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State Of Matter Class 11 Chemistry NCERT
Class 11 Chemistry students should refer to the following NCERT Book chapter State Of Matter in standard 11. This NCERT Book for Grade 11 Chemistry will be very useful for exams and help you to score good marks
State Of Matter NCERT Class 11
STATES OF MATTER
In previous units we have learnt about the properties related to single particle of matter, such as atomic size, ionization enthalpy, electronic charge density, molecular shape and polarity, etc. Most of the observable characteristics of chemical systems with which we are familiar represent bulk properties of matter, i.e., the properties associated with a collection of a large number of atoms, ions or molecules. For example, an individual molecule of a liquid does not boil but the bulk boils. Collection of water molecules have wetting properties; individual molecules do not wet.
Water can exist as ice, which is a solid; it can exist as liquid; or it can exist in the gaseous state as water vapour or steam. Physical properties of ice, water and steam are very different. In all the three states of water chemical composition of water remains the same i.e., H2O. Characteristics of the three states of water depend on the energies of molecules and on the manner in which water molecules aggregate. Same is true for other substances also.
Chemical properties of a substance do not change with the change of its physical state; but rate of chemical reactions do depend upon the physical state. Many timesin calculations while dealing with data of experiments we require knowledge of the state of matter. Therefore, it becomes necessary for a chemist to know the physical The snowflake falls, yet lays not long Its feathíry grasp on Mother Earth Ere Sun returns it to the vapors Whence it came, Or to waters tumbling down the rocky slope.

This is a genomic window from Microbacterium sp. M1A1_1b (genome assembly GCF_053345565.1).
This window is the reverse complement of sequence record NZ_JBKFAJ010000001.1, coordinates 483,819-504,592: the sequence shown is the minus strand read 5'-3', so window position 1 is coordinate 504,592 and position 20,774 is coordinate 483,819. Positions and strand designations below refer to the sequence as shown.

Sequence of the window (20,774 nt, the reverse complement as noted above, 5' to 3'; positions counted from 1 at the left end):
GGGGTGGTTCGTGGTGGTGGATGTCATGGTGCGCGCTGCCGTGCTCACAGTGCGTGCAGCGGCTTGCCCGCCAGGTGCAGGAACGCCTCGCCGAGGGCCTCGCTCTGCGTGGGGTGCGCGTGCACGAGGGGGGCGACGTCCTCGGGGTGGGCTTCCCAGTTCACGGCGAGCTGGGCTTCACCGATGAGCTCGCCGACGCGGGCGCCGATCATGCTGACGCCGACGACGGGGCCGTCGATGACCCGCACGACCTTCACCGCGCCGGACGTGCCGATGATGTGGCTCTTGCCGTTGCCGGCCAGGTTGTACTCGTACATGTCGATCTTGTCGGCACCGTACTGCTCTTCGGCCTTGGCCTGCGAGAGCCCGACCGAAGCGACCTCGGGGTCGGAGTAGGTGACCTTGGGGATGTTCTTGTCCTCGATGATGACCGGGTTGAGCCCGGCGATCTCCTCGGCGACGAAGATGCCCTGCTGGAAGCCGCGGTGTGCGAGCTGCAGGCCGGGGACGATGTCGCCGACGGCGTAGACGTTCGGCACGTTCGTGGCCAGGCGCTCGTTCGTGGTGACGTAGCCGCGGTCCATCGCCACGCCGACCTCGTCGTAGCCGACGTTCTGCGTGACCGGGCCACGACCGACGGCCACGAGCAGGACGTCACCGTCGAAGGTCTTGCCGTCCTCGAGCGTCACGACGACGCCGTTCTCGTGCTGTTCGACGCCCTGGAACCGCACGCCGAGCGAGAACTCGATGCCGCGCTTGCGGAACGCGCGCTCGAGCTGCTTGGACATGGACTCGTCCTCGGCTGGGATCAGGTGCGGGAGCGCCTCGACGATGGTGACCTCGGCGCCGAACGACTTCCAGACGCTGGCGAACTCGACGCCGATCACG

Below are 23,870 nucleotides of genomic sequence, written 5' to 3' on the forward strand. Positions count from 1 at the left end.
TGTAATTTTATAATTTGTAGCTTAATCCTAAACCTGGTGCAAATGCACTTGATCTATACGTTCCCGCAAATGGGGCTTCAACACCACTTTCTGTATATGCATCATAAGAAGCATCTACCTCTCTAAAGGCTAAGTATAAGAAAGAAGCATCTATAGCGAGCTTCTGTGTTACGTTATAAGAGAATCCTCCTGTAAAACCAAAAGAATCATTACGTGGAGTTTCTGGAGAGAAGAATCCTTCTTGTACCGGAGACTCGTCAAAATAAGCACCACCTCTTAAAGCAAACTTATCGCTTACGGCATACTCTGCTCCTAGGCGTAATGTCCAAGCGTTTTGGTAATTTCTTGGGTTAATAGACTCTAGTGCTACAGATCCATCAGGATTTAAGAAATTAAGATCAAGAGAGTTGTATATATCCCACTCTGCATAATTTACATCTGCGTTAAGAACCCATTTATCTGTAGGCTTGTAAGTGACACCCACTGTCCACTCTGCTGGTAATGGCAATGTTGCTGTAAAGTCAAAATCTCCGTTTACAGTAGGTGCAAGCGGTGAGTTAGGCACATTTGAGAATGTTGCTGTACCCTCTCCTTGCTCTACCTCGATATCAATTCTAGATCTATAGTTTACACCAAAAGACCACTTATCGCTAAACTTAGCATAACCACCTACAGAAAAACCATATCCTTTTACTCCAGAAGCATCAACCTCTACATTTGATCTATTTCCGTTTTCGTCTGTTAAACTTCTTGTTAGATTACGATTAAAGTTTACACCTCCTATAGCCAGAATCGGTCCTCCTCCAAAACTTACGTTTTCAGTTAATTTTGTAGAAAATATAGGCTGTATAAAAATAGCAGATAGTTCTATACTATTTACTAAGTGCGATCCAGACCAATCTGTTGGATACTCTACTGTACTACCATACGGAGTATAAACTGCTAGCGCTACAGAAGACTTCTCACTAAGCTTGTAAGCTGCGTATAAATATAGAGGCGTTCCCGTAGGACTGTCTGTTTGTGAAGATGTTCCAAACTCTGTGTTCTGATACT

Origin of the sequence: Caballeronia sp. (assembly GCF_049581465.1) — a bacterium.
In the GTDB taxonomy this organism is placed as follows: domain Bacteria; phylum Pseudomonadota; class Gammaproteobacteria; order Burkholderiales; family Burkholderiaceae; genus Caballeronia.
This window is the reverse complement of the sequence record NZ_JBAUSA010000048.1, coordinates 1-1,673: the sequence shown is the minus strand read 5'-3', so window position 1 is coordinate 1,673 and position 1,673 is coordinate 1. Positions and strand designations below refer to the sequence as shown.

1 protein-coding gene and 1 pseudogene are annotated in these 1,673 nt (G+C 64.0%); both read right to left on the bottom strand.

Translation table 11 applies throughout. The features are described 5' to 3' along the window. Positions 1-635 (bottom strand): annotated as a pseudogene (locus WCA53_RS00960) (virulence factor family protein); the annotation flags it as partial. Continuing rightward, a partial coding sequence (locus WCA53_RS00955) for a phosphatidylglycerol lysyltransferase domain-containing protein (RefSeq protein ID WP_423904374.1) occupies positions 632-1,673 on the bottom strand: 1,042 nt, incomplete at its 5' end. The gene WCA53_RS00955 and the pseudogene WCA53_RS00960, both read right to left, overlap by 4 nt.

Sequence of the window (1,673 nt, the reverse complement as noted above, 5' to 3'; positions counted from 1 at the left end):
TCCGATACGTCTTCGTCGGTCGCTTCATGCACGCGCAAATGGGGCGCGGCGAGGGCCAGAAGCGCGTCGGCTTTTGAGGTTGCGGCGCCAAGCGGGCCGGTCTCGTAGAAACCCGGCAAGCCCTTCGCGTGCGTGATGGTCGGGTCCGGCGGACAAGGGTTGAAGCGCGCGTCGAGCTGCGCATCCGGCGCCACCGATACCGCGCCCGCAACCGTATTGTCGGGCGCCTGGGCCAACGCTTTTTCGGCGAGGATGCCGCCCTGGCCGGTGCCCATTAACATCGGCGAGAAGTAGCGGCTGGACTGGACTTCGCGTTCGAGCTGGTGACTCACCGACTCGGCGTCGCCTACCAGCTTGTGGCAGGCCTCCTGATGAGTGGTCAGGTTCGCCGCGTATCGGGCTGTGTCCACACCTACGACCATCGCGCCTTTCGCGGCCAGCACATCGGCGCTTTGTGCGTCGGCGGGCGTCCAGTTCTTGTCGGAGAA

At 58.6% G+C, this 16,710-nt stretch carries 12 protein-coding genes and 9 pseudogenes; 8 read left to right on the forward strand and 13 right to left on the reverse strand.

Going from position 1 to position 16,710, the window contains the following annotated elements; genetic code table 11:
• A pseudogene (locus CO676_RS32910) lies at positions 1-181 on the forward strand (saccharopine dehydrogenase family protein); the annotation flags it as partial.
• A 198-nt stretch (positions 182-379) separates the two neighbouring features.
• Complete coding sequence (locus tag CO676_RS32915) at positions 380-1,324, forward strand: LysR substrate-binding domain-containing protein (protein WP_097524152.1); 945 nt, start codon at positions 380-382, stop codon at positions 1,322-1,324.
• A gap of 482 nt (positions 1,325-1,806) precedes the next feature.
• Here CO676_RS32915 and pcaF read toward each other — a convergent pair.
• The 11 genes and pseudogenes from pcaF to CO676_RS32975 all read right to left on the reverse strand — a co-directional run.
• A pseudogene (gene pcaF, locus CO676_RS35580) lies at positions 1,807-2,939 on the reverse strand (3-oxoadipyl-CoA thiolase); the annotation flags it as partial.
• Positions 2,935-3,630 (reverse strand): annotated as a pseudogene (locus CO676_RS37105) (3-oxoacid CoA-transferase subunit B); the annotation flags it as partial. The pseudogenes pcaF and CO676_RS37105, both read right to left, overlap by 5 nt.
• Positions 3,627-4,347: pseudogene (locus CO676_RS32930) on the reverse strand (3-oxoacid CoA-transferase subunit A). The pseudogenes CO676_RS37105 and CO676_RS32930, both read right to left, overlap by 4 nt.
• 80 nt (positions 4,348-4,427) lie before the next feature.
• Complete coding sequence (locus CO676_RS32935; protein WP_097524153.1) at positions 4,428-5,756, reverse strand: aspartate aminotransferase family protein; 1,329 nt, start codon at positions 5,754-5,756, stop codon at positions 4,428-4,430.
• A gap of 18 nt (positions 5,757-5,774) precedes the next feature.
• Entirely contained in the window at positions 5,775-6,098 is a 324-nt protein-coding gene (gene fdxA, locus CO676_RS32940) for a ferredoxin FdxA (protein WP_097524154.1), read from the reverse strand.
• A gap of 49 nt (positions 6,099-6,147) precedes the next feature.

laws which govern the behaviour of matter in different states. In this unit, we will learn more about these three physical states of matter particularly liquid and gaseous states. To begin with, it is necessary to understand the nature of intermolecular forces, molecular interactions and effect of thermal energy on the motion of particles because a balance between these determines the state of a substance.
5.1 INTERMOLECULAR FORCES
Intermolecular forces are the forces of attraction and repulsion between interacting particles (atoms and molecules). This term does not include the electrostatic forces that exist between the two oppositely charged ions and the forces that hold atoms of a molecule together i.e., covalent bonds.
Attractive intermolecular forces are known as van der Waals forces, in honour of Dutch scientist Johannes van der Waals (1837- 1923), who explained the deviation of real gases from the ideal behaviour through these forces. We will learn about this later in this unit. van der Waals forces vary considerably in magnitude and include dispersion forces or London forces, dipole-dipole forces, and dipole-induced dipole forces. A particularly strong type of dipole-dipole interaction is hydrogen bonding. Only a few elements can participate in hydrogen bond formation, therefore it is treated as a separate category. We have already learnt about this interaction in Unit 4.
At this point, it is important to note that attractive forces between an ion and a dipole are known as ion-dipole forces and these are not van der Waals forces. We will now learn about different types of van der Waals forces.
5.1.1 Dispersion Forces or London Forces
Atoms and nonpolar molecules are electrically symmetrical and have no dipole moment because their electronic charge cloud is symmetrically distributed. But a dipole may develop momentarily even in such atoms and molecules. This can be understood as follows. Suppose we have two atoms ‘A’ and ‘B’ in the close vicinity of each other (Fig. 5.1a).
It may so happen that momentarily electronic charge distribution in one of the atoms, say ‘A’, becomes unsymmetrical i.e., the charge cloud is more on one side than the other (Fig. 5.1 b and c). This results in the development of instantaneous dipole on the atom ‘A’ for a very short time. This instantaneous or transient dipole distorts the electron density of the other atom ‘B’, which is close to it and as a consequence a dipole is induced in the atom ‘B’.
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